Whenever I find saffron milkcaps, I tend to look to Spain for inspiration, since no other country I know of has such a visible affection for any sort of milkcap, sans the growing interest in using candy caps in the U.S. Finding recipes isn’t that difficult, as long as you know a few interchangeable terms: setas, (mushrooms) and rovellons or niscalos (saffron milkcaps).
A lot of older recipes like the one I based this paella from originally contained saffron milkcaps but have gradually seen the word rovellon, which directly refers to saffron milkcaps changed to the word setas, which represents mushrooms in general, typically button mushroom. My bet is that over time interest in the old ways of hunting mushrooms has waned, and the recipes that used to contain Spain’s treasured rovellon, in order to not be lost, have been converted to use conventional mushrooms you can hunt in a grocery store.
My paella is really simple, meant to highlight the mushrooms with just a little good stock, and some smoked pork. I wouldn’t use American style-sliced bacon though, the shape is not the same, and it’s generally too smoky for my tastes in general cooking. I would substitute ham if slab bacon isn’t around, or blanch your bacon in unsalted water for a minute and dry before cooking.
There isn’t any built-in-stone template either, a lot of traditional paella recipes contain chicken, crayfish, shrimp, sausage, all kinds of stuff. Using a blend of a few different meats is great, but requires a little more planning. I designed this to be a very simple into paella that’s all about the saffron milkcaps. Most paella recipes feed a crowd too, this one is a small batch, meant for a couple people, since I didn’t have a crowd to feed at the time.
If you have some extra time, or want to impress some people, you can fire up a wood grill outside and cook the paella on top of that, which is more traditional than my stove/oven combo outlined here. Until I get a house with a yard though, this is how I’ll be making mine.
Saffron Milkcap Paella (Paella de Rovellons)
- 8 inch wide saute pan, or cast iron skillet.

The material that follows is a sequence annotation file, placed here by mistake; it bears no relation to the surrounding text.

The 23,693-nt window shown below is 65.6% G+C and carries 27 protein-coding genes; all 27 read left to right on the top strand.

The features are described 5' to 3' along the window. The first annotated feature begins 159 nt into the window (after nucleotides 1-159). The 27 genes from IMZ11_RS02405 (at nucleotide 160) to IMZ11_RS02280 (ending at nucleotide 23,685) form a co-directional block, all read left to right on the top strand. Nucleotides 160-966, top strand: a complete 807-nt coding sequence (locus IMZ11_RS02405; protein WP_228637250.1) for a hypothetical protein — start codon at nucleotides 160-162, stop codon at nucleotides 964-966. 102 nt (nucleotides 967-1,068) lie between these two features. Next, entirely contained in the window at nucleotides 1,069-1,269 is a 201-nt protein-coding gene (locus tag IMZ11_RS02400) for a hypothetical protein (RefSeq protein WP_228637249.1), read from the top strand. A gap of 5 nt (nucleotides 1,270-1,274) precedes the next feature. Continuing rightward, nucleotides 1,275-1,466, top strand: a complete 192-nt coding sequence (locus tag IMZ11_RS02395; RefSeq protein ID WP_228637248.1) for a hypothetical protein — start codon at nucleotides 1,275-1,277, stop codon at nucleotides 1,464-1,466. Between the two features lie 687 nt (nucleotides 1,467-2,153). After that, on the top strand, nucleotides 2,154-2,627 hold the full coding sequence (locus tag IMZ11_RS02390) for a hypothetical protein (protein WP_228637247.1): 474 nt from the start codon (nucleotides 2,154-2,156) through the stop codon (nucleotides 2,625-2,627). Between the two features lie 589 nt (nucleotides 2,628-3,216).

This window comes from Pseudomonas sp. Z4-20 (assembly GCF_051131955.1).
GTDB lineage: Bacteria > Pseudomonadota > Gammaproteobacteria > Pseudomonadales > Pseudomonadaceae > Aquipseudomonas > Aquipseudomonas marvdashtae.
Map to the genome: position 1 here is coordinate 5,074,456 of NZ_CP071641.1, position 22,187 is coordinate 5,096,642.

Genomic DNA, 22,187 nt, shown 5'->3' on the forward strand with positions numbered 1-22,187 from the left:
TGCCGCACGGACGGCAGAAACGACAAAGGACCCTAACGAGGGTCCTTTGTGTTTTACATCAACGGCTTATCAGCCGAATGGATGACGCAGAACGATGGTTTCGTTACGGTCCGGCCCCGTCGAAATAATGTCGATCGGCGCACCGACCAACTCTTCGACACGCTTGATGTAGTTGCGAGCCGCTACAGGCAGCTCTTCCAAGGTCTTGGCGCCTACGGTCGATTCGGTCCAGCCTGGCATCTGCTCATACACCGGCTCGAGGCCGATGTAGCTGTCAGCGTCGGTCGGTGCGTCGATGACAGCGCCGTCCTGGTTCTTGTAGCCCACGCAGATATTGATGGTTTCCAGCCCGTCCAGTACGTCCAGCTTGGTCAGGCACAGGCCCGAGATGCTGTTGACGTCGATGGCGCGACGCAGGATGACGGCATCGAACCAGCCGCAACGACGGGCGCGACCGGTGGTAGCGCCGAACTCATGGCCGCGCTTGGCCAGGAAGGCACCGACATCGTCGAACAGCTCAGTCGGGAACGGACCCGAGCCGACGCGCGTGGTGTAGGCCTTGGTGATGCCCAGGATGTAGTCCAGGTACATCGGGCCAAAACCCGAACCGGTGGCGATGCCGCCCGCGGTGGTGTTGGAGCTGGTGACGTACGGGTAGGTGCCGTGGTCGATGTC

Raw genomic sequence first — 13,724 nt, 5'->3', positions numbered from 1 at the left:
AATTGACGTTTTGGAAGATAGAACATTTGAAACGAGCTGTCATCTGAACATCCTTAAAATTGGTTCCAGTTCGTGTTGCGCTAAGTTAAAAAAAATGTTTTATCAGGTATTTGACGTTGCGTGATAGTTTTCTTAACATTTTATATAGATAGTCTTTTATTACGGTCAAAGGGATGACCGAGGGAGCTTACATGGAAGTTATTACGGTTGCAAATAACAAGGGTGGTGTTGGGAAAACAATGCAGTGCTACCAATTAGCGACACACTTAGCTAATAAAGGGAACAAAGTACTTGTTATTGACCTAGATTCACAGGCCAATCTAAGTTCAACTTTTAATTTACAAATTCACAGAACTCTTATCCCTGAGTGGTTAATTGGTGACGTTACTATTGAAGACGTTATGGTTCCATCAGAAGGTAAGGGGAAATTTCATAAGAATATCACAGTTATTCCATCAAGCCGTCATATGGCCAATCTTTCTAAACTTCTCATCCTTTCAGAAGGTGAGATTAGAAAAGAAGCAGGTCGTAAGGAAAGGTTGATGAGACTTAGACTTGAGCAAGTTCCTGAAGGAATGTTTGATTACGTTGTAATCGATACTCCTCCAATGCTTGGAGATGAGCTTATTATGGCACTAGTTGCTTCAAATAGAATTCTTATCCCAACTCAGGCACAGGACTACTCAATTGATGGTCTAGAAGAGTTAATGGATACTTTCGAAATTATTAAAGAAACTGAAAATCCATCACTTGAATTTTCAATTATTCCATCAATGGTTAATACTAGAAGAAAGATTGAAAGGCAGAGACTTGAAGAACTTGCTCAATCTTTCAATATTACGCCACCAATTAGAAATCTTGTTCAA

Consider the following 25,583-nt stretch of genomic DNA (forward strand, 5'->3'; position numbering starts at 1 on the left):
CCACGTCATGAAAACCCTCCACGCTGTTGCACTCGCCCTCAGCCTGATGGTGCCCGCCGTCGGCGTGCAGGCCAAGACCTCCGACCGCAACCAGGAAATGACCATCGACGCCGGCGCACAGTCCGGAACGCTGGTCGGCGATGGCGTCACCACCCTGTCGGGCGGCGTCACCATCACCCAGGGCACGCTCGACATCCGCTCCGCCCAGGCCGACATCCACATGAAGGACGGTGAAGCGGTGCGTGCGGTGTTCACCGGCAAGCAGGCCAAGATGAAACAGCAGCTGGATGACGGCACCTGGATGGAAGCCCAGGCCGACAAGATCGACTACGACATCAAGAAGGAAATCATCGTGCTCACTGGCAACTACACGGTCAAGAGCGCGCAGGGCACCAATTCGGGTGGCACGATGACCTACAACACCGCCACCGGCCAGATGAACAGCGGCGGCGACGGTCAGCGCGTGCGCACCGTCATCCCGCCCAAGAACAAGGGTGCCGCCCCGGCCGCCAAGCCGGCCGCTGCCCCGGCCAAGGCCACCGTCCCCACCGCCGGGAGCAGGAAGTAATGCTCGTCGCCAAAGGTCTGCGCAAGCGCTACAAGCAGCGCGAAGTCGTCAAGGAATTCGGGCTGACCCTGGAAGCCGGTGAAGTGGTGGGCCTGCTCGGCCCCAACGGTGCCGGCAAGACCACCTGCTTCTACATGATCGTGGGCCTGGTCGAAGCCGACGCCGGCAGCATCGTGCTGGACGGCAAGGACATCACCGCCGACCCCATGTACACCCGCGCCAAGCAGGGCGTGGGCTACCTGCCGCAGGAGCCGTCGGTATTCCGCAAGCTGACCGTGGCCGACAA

- 3 cups chicken stock preferably homemade
- 1 cup short grain rice like arborio
- 3 ounces fresh saffron milkcap mushrooms cleaned and cut into 1 inch pieces, or left whole if small
- 1/4 large yellow onion grated
- 1 small roma tomato
- 2 ounces smoked slab bacon or pork belly diced 1 inch
- Pinch of saffron
- 1 small red pepper
- Kosher salt and fresh ground black pepper to taste
- 2 tablespoons flavorless oil like grapeseed, or lard
- Char the pepper over a burner, then put into a plastic bag or bowl, allow to cool, then peel and remove the seeds, dice the pepper 1/4 inch and reserve.
- Preheat the oven to 350F. Warm the stock with a pinch of saffron and set aside.
- Sweat the slab bacon in the oil on medium heat in the pan, when the meat is lightly browned and some of the fat has rendered, add the mushrooms and cook until lightly browned. Add the onion season with a pinch of salt and cook for a few minutes more. Add the rice and cook for 2-3 minutes, stirring occasionally, then add the stock, tomato, and bell pepper. Taste the stock in the pan and adjust with a little salt or pepper to taste, then bring the mixture to a simmer and turn the heat off.
- Using tongs, arrange the chunks of bacon and mushrooms so they're evenly distributed and attractive looking, then put the pan in the oven and cook for 30 minutes, or until the rice is just done. When the rice is done, remove the pan from the oven and allow to rest on a rack, covered, for 5-10 minutes so the rice can rest and absorb any additional stock at the bottom of the pan, then serve immediately. This is great with a green salad.
- Traditionally, paella is cooked outside over an open fire, which is even better. I live in an apartment though, so the stove/oven combo had to work for me. If you have access to some outdoor cooking, you might try your hand cooking it over the fire.